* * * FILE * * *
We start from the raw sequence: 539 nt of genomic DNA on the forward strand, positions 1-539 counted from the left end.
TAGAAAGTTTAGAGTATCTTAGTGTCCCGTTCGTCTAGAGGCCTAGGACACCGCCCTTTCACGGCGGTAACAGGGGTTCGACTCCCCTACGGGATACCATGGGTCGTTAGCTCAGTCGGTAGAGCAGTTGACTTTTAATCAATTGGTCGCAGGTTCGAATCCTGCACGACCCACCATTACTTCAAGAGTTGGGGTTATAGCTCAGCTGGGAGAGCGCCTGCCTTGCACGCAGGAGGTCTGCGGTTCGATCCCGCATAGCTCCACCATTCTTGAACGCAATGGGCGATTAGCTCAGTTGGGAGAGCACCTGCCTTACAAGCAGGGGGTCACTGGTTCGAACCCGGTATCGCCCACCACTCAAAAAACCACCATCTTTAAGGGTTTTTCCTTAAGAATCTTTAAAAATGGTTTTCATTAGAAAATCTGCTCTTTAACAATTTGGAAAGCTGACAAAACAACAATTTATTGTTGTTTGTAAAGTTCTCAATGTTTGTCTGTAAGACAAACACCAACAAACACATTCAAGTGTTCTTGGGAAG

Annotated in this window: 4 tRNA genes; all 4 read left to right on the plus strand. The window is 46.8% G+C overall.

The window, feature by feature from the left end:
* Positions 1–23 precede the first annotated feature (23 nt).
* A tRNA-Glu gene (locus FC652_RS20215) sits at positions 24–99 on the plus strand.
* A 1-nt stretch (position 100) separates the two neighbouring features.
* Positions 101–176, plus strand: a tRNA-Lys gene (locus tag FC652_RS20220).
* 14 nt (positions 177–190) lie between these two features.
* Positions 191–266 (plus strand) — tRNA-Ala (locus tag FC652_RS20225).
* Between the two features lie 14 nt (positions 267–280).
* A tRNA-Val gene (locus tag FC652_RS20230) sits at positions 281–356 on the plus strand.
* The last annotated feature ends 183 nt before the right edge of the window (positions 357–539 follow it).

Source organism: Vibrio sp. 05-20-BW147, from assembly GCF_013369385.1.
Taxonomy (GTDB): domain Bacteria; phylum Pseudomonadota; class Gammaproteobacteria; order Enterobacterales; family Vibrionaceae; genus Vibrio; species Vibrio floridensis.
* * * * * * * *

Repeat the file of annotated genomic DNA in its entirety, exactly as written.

We start from the raw sequence: 539 nt of genomic DNA on the forward strand, positions 1-539 counted from the left end.
TAGAAAGTTTAGAGTATCTTAGTGTCCCGTTCGTCTAGAGGCCTAGGACACCGCCCTTTCACGGCGGTAACAGGGGTTCGACTCCCCTACGGGATACCATGGGTCGTTAGCTCAGTCGGTAGAGCAGTTGACTTTTAATCAATTGGTCGCAGGTTCGAATCCTGCACGACCCACCATTACTTCAAGAGTTGGGGTTATAGCTCAGCTGGGAGAGCGCCTGCCTTGCACGCAGGAGGTCTGCGGTTCGATCCCGCATAGCTCCACCATTCTTGAACGCAATGGGCGATTAGCTCAGTTGGGAGAGCACCTGCCTTACAAGCAGGGGGTCACTGGTTCGAACCCGGTATCGCCCACCACTCAAAAAACCACCATCTTTAAGGGTTTTTCCTTAAGAATCTTTAAAAATGGTTTTCATTAGAAAATCTGCTCTTTAACAATTTGGAAAGCTGACAAAACAACAATTTATTGTTGTTTGTAAAGTTCTCAATGTTTGTCTGTAAGACAAACACCAACAAACACATTCAAGTGTTCTTGGGAAG

Annotated in this window: 4 tRNA genes; all 4 read left to right on the plus strand. The window is 46.8% G+C overall.

The window, feature by feature from the left end:
* Positions 1–23 precede the first annotated feature (23 nt).
* A tRNA-Glu gene (locus FC652_RS20215) sits at positions 24–99 on the plus strand.
* A 1-nt stretch (position 100) separates the two neighbouring features.
* Positions 101–176, plus strand: a tRNA-Lys gene (locus tag FC652_RS20220).
* 14 nt (positions 177–190) lie between these two features.
* Positions 191–266 (plus strand) — tRNA-Ala (locus tag FC652_RS20225).
* Between the two features lie 14 nt (positions 267–280).
* A tRNA-Val gene (locus tag FC652_RS20230) sits at positions 281–356 on the plus strand.
* The last annotated feature ends 183 nt before the right edge of the window (positions 357–539 follow it).

Source organism: Vibrio sp. 05-20-BW147, from assembly GCF_013369385.1.
Taxonomy (GTDB): domain Bacteria; phylum Pseudomonadota; class Gammaproteobacteria; order Enterobacterales; family Vibrionaceae; genus Vibrio; species Vibrio floridensis.